This “evolution” seems to be much on Tarantino’s mind these days, and it is these racial ruminations that make Hateful, especially the first act, more than just a talk-a-thon.  Evidence of this was Quentin’s rather heroic participation in an October anti-police brutality rally in New York – which the Revolutionary Communist Party was instrumental in co-organizing – and the filmmaker’s admirably defiant refusal to back down after the pigs threatened to boycott Hateful and, methinks, to provide his crews with security during subsequent shoots.  This is what Tarantino had the audacity to briefly say from the demo’s podium before, as I recall, actually ceding the bulk of his time to the loved one of a victim of police terror:

“I am a human being with a conscience, and when I see murder, I cannot stand by, and I have to call the murdered the murdered, and I have to call the murderers the murderers.”  Although much – and inaccurately – paraphrased, that’s what he said onstage and it got the panties of pigs and in a twist nationwide and their sycophants in a blithering dither.

Well, good on you Mr. Tarantino.  I applaud you and am rather pleasantly surprised that a purveyor of willy-nilly – albeit artful – screen violence, which I suspect contributes to America’s violent gun culture, actually does think he has a conscience and daringly took a public stand on this pressing issue.  Welcome to the light side of the force, Quentin!  We toss fragrant laurels upon thy brow and give thee hardy handshakes.

The firestorm this short statement set off is a curious barometer regarding where free speech currently stands in the land of the free.  Pigs guilty of widespread brutal repression can’t stand to be verbally criticized.  Oh, boo fuckin’ hoo, for the piggies in blue, so desperate to be “respected” and feared that they don badges and uniforms!  Woe is thee – but not for Michael “Hands Up! Don’t Shoot!”  Brown, Laquan “16 Shots!”  McDonald, Eric “Can’t Breathe!” Garner, et al, and their loved ones!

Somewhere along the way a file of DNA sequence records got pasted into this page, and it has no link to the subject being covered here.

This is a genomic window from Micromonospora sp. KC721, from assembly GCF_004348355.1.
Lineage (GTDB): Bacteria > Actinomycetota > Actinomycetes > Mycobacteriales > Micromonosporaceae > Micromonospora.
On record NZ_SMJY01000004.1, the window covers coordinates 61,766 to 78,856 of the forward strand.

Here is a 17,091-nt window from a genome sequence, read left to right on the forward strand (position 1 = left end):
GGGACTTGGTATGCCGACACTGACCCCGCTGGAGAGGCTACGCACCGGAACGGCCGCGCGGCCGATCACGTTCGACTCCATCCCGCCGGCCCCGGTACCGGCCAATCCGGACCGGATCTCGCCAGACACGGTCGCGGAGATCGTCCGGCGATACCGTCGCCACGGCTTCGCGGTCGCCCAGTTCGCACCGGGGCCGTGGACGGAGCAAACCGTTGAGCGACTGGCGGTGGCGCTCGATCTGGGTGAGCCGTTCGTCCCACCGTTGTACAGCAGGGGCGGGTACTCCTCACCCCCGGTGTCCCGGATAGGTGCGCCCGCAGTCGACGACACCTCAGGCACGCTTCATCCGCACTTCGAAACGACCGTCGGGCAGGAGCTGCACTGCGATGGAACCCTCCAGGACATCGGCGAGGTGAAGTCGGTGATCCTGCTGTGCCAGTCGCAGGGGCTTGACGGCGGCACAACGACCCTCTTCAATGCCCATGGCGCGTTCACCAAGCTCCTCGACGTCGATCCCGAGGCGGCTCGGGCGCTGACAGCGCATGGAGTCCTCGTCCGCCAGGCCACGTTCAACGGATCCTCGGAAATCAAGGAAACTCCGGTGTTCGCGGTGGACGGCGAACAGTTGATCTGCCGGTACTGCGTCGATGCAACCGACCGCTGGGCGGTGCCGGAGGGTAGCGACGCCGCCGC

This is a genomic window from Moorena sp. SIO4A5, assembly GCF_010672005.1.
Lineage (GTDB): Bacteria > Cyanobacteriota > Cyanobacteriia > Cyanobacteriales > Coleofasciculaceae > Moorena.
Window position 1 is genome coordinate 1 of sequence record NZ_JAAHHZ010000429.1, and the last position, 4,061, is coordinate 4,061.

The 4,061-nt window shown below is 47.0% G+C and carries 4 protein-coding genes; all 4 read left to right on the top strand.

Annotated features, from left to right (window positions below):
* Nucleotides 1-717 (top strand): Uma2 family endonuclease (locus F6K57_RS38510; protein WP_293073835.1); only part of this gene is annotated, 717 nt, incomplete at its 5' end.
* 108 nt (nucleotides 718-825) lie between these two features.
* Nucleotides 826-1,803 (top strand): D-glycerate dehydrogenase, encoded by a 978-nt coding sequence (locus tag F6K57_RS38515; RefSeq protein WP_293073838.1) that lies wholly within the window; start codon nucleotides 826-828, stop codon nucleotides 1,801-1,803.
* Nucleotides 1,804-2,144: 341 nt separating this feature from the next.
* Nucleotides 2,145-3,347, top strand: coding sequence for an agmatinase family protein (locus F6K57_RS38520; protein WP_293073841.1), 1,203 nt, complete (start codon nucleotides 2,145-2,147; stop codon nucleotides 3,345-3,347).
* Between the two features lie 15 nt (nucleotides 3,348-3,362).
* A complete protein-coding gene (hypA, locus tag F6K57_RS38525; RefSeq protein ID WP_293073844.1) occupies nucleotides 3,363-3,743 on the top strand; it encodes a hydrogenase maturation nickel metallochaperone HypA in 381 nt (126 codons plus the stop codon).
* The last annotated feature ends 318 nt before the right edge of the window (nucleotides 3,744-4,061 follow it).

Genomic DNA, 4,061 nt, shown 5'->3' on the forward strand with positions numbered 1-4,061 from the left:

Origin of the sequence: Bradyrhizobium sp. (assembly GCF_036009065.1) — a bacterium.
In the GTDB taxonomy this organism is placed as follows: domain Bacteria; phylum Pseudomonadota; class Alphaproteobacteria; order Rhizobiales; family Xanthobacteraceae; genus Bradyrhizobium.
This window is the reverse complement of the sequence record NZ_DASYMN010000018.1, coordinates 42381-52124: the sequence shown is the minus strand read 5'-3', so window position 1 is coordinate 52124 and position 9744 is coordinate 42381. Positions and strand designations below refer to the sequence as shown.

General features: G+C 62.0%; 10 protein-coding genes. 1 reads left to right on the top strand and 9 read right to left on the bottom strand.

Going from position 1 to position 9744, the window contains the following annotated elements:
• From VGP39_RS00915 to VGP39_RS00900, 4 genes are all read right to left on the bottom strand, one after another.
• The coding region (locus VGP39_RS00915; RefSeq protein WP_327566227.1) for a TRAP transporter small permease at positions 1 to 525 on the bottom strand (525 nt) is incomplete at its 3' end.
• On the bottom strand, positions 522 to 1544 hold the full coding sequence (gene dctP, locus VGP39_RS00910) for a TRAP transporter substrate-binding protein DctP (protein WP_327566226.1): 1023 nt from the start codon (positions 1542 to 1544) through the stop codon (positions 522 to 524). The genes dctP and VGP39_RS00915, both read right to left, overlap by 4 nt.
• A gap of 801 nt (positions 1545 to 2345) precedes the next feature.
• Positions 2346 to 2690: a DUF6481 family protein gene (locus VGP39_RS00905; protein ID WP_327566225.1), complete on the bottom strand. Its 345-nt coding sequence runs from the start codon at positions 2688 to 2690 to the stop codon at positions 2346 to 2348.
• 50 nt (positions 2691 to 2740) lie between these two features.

Rightwingers who incessantly bray against political correctness (that is, an attempt to reign in harmful speech and behavior intended to hurt and offend those less powerful in the social hierarchy) pounce upon those who dare to critique the men in blue – as if they are sacred totems on society’s totem pole of the powers that be, beyond reproach.  A perfect example is FOX “News’” weekday program The Five, which substitutes thoughtful debate and commentary with aggressive imbecility, as it attempts to spin and drive the social discourse.

But then how many of us on the Left, after defending Quentin’s First Amendment rights, blithely went on to demand that NBC bar “pres-il-duce” candidate Donito Trumpolini from appearing on what turned out to be a rather lame appearance on Saturday Night Live?  LA Progressive ran a piece demanding that Trumpolini be banned from SNL because of his racist stance against Latinos.  I emailed the author inquiring whether she supported Tarantino’s free speech rights but got no response.